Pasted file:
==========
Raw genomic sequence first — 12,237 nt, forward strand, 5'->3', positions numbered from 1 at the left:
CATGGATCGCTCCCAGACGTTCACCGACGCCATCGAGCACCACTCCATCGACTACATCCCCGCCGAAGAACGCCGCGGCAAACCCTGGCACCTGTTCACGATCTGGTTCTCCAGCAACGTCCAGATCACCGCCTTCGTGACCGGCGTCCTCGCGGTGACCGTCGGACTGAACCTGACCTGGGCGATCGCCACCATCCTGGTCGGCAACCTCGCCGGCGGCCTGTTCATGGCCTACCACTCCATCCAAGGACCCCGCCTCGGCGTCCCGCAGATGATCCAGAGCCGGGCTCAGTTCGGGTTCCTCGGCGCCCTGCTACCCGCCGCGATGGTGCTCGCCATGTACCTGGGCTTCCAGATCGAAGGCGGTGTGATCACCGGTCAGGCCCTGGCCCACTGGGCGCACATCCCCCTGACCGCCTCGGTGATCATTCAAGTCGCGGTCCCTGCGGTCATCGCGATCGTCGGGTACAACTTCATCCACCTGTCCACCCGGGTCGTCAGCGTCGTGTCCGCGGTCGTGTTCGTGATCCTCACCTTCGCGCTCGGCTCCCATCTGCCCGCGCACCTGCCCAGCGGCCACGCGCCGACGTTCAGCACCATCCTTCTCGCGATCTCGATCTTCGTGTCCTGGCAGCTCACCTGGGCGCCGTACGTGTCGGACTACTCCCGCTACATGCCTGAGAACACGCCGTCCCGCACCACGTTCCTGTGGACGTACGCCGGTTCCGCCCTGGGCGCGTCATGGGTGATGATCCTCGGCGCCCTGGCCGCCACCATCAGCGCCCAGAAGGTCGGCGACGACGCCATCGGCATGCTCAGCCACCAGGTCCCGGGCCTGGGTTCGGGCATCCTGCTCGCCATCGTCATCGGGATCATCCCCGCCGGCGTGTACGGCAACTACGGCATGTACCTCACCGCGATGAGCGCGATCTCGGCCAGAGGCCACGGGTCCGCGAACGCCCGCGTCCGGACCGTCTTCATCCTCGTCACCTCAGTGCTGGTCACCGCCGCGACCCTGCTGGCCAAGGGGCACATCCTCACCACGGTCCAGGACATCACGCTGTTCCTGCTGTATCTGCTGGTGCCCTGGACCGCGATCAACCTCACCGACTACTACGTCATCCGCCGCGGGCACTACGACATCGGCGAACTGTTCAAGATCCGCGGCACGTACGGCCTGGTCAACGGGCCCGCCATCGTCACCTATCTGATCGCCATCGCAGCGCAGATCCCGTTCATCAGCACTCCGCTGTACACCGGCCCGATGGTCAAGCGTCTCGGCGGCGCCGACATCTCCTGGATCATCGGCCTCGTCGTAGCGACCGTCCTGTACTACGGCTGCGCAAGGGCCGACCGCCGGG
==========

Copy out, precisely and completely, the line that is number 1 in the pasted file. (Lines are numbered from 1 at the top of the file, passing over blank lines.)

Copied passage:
Raw genomic sequence first — 12,237 nt, forward strand, 5'->3', positions numbered from 1 at the left: